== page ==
Don’t Let Them See You Coming

Orchestration is a controlled filling of sound space. The process of fleshing out a piece can involve difficult composing questions, like “who do I give the melody to?” and “who’s playing the accompaniment now?” It’s difficult, and it’s hard to keep your cool.

Then there’s the nagging, self-doubting “am I giving everyone enough to do? I’m seeing lots of blank space on the score.” We pile on notes that fill every register: chords become big and ringing…more power, more sound…all these instruments..use it or lose it. It happens everyday, and it’s not necessarily a bad thing. Just listen to most Hollywood scores and hear the plain, yet powerful and bold richness that is the bread and butter soundtrack of our lives. As everyone says out here on the left coast, “it’s all good.”

“Transparent orchestration” is a way to combat arrangement bloating, a way to clear up your ideas and make them speak clearly. Jazz writers in the late 30’s began to borrow some well-established techniques from classical music like cross doubling, spread voicing, gestural orchestration and instrument layering and combining.  Later in the 50’s modern recording techniques like closer mic’ing helped this process by allowing composers to exploit evocative textures, sounds and combinations of instruments that wouldn’t speak well on the dance floor or stage.

Transparent orchestration is an effect more than a technique; in a large ensemble, transparency comes at the moment the listener can suddenly see through the texture, the moment when the ordinary opaque grinding of the orchestration melts away and the sound becomes clear and resonant.

Gil Evans was a master of transparent orchestration. Duke Ellington (and many others) experimented by splitting up the choirs of the band, moving away from the strict antiphonal jazz style that had evolved since the 20’s. Gil Evans used this as a point of departure.

Here are a few of Gil’s trademark effects: exposed, dissonant mid and upper range intervals, clusters, the root high in the voicing, the melody below the accompaniment. He often left the piano out,  and incorporated tuba and french horn as well as brass mutes and woodwinds into the jazz orchestra. He mixed up his instruments and recombined them, and created unique sounds that rang through the fray. Gil had control over everything he wrote–even his thickest textures weren’t turgid and overbearing.

One basic technique that evolved is cross doubling, which eventually became standard practice in jazz arranging. Writers like Thad used it to distribute dissonance and create an intense, buzzing voicing, others used it to create transparency and spread.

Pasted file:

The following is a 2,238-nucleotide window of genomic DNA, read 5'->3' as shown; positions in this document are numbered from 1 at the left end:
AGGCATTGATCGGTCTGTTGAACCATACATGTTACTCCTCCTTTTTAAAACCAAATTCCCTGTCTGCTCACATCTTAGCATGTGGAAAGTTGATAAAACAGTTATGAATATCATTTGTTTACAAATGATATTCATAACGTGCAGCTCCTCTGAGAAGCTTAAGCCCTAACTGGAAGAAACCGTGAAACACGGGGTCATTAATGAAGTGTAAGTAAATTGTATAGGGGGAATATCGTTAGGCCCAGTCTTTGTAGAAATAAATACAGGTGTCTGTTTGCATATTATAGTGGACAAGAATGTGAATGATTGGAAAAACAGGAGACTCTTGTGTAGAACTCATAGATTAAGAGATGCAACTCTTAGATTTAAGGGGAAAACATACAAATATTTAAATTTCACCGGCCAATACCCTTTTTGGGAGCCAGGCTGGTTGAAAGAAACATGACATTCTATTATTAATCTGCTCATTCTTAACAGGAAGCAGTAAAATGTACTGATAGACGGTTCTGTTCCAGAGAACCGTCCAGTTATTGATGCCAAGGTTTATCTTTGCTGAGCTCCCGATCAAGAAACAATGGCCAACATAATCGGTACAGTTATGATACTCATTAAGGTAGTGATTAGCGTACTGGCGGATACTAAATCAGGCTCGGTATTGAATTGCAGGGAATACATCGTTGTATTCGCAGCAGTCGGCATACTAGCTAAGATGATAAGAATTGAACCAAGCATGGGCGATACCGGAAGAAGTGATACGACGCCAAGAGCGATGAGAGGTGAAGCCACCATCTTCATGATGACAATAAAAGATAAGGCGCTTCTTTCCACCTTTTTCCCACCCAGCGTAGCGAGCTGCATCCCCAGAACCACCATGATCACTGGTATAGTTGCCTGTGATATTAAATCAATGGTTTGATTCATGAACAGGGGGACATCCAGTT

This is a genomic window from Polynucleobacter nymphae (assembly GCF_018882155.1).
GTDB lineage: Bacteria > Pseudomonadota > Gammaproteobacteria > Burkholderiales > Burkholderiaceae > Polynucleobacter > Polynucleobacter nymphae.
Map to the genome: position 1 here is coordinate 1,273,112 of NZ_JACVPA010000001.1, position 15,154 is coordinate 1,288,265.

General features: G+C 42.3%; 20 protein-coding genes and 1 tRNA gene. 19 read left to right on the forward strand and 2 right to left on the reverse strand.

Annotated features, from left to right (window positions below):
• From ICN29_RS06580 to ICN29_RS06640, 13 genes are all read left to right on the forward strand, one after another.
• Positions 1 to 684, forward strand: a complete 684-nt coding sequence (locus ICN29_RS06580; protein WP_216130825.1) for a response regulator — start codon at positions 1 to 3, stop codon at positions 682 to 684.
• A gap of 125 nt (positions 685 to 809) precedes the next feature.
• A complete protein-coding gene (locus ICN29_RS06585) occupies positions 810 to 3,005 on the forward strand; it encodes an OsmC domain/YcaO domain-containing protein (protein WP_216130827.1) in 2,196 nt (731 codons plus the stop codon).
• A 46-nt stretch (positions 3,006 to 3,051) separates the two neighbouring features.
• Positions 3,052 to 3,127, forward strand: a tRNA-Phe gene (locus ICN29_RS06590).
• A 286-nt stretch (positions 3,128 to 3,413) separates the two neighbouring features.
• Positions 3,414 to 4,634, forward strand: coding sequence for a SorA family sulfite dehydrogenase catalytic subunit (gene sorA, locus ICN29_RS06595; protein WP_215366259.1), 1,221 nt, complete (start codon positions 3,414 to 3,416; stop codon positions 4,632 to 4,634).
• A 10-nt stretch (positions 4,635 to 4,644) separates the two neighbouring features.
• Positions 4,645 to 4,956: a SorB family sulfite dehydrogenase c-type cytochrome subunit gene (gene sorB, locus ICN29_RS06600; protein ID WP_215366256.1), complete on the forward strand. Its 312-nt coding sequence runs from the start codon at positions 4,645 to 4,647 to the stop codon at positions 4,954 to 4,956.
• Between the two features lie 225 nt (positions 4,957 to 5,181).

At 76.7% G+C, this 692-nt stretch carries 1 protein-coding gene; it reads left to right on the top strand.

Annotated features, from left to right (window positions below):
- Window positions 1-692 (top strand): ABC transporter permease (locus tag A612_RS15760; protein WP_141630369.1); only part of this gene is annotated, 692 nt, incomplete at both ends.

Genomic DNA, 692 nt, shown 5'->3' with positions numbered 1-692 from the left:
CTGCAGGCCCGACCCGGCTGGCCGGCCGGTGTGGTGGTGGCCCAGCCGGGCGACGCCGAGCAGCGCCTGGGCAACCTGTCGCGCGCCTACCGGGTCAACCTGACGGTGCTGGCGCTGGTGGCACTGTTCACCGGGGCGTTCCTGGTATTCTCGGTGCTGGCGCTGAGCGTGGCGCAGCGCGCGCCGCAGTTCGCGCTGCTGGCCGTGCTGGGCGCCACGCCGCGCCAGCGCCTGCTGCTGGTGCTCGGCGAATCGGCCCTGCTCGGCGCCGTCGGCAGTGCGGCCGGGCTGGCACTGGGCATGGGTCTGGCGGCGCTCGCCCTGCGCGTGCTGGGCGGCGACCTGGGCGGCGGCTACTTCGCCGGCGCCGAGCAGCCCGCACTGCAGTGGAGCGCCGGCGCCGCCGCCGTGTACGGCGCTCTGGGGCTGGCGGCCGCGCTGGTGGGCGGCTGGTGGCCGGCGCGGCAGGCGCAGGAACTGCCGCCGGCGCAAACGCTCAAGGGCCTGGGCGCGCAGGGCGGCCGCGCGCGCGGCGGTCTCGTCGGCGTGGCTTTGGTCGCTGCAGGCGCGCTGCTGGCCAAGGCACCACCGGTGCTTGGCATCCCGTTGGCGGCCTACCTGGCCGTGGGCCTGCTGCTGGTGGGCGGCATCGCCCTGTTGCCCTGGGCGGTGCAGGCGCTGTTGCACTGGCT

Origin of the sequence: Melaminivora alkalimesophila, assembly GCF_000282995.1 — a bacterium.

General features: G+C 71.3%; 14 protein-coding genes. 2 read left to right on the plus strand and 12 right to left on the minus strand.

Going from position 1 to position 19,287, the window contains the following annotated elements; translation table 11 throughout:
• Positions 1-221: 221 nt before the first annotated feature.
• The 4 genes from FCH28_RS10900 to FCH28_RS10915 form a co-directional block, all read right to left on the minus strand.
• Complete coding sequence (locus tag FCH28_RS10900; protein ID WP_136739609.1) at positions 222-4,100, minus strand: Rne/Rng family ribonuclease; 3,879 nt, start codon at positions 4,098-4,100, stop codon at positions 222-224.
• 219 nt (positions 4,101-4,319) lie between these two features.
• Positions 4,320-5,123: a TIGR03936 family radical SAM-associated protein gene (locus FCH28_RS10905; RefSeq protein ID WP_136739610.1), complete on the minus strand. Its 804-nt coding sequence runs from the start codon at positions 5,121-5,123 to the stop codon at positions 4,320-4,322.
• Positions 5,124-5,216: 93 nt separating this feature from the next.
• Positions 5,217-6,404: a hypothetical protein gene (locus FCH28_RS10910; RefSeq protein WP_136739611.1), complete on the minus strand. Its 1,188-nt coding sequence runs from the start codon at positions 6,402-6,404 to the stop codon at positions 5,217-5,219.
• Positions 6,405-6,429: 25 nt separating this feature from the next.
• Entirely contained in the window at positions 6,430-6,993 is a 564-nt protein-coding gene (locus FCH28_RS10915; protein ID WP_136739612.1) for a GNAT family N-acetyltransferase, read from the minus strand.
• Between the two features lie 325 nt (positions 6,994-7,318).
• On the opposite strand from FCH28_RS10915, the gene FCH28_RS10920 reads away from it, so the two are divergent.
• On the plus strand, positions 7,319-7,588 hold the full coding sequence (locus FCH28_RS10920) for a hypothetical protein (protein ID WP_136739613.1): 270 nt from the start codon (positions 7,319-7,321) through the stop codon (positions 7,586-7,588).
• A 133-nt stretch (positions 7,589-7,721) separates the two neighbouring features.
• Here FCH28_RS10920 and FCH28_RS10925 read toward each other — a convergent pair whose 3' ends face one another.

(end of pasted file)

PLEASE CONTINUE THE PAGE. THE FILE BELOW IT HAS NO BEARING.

Use cross doubling to pare down and clear up your voicings. It’s simple: a few instruments from one section double the notes of another section within a chord. Here’s an example of a cross doubled chord voicing for a low and dark, yet rich and clear Bbmaj76/9 chord:

Trombones low to high: 4th-low Bb, 3rd-D in the staff, 2nd-G above it, 1st-middle C. Saxes: Tenor 2 doubling the 3rd bone on D, tenor 1 on A (next to the G in the 2nd bone), 2nd alto doubling the 1st bone on middle C, 1st alto on the F above that.

That’s 8 instruments playing 6 notes, cross doubling 2 of the notes. The bones alone have a chord that sounds complete on its own, as do the saxes, but they lock together. The cool rub between the 2nd bone and the 1st tenor resonates, but the doubled notes ring out. It would sound totally different if you stacked the saxes on top of the bones, or had them all playing different notes. This voicing is rich but not heavy.

A technique related to cross doubling is unison doubling, such as a single trombone and tenor sax playing a mid register counterline. Just two instruments in unison will sound prominent yet transparent. There’s a super-stereo effect that happens in these doublings that broadens the sound; the instrumental timbres coalesce and ring over and around the ensemble. If you try it, don’t chicken out and cover it up by overwriting around and below it. Leave a little space and it will happen.

There are lots of opportunities for transparent unison writing in jazz. Brass and reed instruments have rich overtones, and most combinations sound great: alto and bone; high bari with bone (actually, anything with bone;) midrange trumpet with alto; flute with brass, muted or open. Then there’s acoustic bass–double any instrument with pizz bass and it sounds great. Even within the section, doubling harmon mute and cup muted trumpets creates a cool sonority that takes off.

How do you start to make your writing transparent? Simplify. Define your melody and counterlines. Move midrange air with unisons. Don’t bury your dissonant intervals inside a huge voicing and don’t worry so much about supporting things that happen in the higher registers. Use cross doubling to pare down your voicings. Stop writing the low instruments first, or “filling up” the page with chordal accompaniment. You needn’t use everyone in the sections together, find smaller combinations of solo instruments. You can split brass into different combinations of mutes. For the woodwinds try the bari high in a voicing above the trombones, write the clarinet down under the trumpets. Use counterpoint and moving unison cross-doubled lines to define harmony, save the big chord stacks for when you want drama, and stop writing footballs that cloud everything up.

Next time I’m going to take apart Gil Evans’ amazing work “Blues for Pablo” from the album “Miles Ahead.” He wrote so clearly you can see right through it. Sounds like a party! Stay tuned.


About Scott Healy

LA composer and performer.
Gallery | This entry was posted in Jazz Arranging, Jazz Composition and Analysis, Theory and Harmony and tagged , , , , , , . Bookmark the permalink.

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